(1916 - 1988)
Charlie Kramer was an expert in medical malpractice law. He wrote or co-wrote four books on medical malpractice and co-authored a monthly column in the New York Law Journal on medical malpractice.
In 1940, Charlie was a young lawyer who struck out to build his own practice. He rented a two-room suite at 70 Pine Street, and for several years honed his craft on his own. Then, in 1944, he hired a young man who had just been honorably discharged from the Marine Corps. Henry Dillof became Charlie's law clerk - a form of apprenticeship that prepared young lawyers for the Bar exam. Two years later, Henry passed the Bar, and became Charlie's Associate. And in 1950, they formed the firm of Kramer & Dillof. Over the next 25 years, other attorneys joined the partnership, and the firm's reputation for excellence in representing injured plaintiffs - particularly in complicated medical malpractice cases - grew nationally. In 1978, another young attorney joined the firm as partner- Tom Moore. In 1989 Judy Livingston came on board forming the firm Kramer, Dillof, Livingston & Moore.
Tom recalls: When I met Charlie Kramer in 1978 he was a living legend. He was literally a pioneer in medical malpractice litigation, an extraordinary trial lawyer, a true gentleman, and a consummate teacher. To truly understand Charlie's gift, you would have to meet him. He was diminutive and soft-spoken but uttered his words with pristine clarity and in commanding fashion. The secret to Charlie's success as a trial lawyer was that he always made himself the least important person in the courtroom. The focus of the jury was on anything but him. This would enable him to make a powerful point in the most subtle manner, leaving an overwhelming impression on the jury. It was as if they wanted to make sure that he understood the significance of what he had just elicited from the witness. His inimitable style made Charlie a master at cross-examination.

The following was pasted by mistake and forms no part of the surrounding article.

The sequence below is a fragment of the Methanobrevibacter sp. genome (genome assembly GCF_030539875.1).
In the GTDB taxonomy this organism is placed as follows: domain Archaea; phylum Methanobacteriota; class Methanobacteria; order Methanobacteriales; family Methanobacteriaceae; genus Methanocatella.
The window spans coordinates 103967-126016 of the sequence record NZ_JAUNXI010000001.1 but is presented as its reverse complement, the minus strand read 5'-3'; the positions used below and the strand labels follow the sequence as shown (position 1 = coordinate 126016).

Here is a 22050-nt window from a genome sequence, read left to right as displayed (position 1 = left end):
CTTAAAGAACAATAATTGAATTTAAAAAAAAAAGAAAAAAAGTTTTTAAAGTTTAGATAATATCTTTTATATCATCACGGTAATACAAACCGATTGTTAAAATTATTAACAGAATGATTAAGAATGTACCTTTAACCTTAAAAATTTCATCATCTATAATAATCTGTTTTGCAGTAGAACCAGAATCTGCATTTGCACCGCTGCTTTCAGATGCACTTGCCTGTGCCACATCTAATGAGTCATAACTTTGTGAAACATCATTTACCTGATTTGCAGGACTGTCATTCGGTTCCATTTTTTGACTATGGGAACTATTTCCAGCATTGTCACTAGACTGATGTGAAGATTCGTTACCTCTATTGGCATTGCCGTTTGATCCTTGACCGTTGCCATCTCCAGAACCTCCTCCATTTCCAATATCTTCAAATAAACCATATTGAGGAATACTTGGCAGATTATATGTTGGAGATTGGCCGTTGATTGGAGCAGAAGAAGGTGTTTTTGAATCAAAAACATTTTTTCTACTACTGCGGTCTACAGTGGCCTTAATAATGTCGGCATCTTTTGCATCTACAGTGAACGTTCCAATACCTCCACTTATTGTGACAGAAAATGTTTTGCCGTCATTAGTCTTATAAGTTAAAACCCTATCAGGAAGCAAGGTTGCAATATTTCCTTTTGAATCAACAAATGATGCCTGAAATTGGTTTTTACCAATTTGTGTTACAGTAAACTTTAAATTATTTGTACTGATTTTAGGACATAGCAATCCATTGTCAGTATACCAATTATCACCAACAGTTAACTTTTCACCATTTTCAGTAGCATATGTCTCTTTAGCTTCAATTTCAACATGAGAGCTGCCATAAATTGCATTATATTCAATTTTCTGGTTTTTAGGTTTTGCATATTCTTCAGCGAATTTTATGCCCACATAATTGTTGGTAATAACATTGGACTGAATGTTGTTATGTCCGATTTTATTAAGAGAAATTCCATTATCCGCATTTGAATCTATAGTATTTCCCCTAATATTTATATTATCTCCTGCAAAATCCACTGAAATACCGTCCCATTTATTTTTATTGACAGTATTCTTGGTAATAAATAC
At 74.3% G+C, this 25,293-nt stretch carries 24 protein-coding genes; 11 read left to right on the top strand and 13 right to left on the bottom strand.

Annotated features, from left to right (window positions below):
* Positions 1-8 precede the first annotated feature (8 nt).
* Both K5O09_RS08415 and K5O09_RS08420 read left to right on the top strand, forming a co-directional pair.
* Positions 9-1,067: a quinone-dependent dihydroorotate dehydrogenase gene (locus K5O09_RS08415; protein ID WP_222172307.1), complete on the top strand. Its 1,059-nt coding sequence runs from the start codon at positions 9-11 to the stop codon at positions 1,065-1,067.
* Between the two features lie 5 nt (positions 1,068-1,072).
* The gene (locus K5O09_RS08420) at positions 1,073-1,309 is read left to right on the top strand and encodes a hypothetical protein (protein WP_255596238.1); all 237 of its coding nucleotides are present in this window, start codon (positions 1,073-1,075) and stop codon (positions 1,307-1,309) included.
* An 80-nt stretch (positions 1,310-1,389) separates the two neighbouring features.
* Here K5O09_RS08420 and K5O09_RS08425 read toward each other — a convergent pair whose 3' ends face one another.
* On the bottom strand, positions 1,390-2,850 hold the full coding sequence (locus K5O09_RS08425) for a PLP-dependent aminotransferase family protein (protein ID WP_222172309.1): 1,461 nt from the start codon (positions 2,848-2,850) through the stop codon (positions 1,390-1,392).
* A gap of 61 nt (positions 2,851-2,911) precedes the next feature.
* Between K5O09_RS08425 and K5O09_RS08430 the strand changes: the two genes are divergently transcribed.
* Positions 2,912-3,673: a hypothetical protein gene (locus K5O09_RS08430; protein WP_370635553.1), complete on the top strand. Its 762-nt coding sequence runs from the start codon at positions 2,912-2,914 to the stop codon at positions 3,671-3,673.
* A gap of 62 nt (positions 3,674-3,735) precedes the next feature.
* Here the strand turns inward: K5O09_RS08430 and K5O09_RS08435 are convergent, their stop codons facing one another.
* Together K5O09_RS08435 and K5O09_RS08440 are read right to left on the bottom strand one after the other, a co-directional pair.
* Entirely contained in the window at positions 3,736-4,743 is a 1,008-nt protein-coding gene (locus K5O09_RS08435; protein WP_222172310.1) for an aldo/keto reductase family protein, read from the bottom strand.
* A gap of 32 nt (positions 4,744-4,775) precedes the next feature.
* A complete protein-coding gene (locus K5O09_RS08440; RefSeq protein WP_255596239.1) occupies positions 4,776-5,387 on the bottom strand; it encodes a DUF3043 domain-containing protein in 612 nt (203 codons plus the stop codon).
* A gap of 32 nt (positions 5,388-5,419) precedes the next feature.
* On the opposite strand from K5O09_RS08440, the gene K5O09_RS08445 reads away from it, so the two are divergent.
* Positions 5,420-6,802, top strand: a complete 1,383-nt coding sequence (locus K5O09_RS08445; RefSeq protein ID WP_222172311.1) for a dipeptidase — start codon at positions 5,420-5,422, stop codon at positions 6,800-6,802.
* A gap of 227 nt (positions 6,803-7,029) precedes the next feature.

Charlie was an avid art collector and donated five large and highly important collections of prints to the Metropolitan Museum of Art (Picasso linocuts), the Tel Aviv Museum of Art (surrealist prints; self-portraits; Munch) and the Israel Museum (M.C. Escher)